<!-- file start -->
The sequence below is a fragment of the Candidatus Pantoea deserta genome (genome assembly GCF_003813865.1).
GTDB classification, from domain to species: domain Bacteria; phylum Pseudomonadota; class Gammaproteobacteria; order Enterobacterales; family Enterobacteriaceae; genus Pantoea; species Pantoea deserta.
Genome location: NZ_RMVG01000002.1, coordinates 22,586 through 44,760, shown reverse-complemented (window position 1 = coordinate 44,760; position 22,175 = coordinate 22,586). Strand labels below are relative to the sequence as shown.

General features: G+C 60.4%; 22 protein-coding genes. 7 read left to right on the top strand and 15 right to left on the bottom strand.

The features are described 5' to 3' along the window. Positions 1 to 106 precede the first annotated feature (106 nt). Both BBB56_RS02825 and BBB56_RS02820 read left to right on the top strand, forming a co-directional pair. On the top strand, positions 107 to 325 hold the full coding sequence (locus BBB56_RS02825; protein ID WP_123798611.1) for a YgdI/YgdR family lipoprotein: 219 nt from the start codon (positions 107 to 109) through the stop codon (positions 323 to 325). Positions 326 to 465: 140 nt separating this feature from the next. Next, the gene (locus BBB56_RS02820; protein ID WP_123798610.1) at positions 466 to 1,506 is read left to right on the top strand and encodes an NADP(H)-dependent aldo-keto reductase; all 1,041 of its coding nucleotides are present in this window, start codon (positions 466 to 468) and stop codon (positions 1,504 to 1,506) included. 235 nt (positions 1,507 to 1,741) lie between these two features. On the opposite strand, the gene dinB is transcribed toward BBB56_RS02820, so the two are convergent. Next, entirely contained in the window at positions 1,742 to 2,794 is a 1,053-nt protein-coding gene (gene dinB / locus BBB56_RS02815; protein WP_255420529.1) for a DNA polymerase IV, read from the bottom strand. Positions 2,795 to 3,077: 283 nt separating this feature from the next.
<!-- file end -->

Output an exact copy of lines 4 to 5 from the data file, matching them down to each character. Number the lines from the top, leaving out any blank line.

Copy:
General features: G+C 60.4%; 22 protein-coding genes. 7 read left to right on the top strand and 15 right to left on the bottom strand.

The features are described 5' to 3' along the window. Positions 1 to 106 precede the first annotated feature (106 nt). Both BBB56_RS02825 and BBB56_RS02820 read left to right on the top strand, forming a co-directional pair. On the top strand, positions 107 to 325 hold the full coding sequence (locus BBB56_RS02825; protein ID WP_123798611.1) for a YgdI/YgdR family lipoprotein: 219 nt from the start codon (positions 107 to 109) through the stop codon (positions 323 to 325). Positions 326 to 465: 140 nt separating this feature from the next. Next, the gene (locus BBB56_RS02820; protein ID WP_123798610.1) at positions 466 to 1,506 is read left to right on the top strand and encodes an NADP(H)-dependent aldo-keto reductase; all 1,041 of its coding nucleotides are present in this window, start codon (positions 466 to 468) and stop codon (positions 1,504 to 1,506) included. 235 nt (positions 1,507 to 1,741) lie between these two features. On the opposite strand, the gene dinB is transcribed toward BBB56_RS02820, so the two are convergent. Next, entirely contained in the window at positions 1,742 to 2,794 is a 1,053-nt protein-coding gene (gene dinB / locus BBB56_RS02815; protein WP_255420529.1) for a DNA polymerase IV, read from the bottom strand. Positions 2,795 to 3,077: 283 nt separating this feature from the next.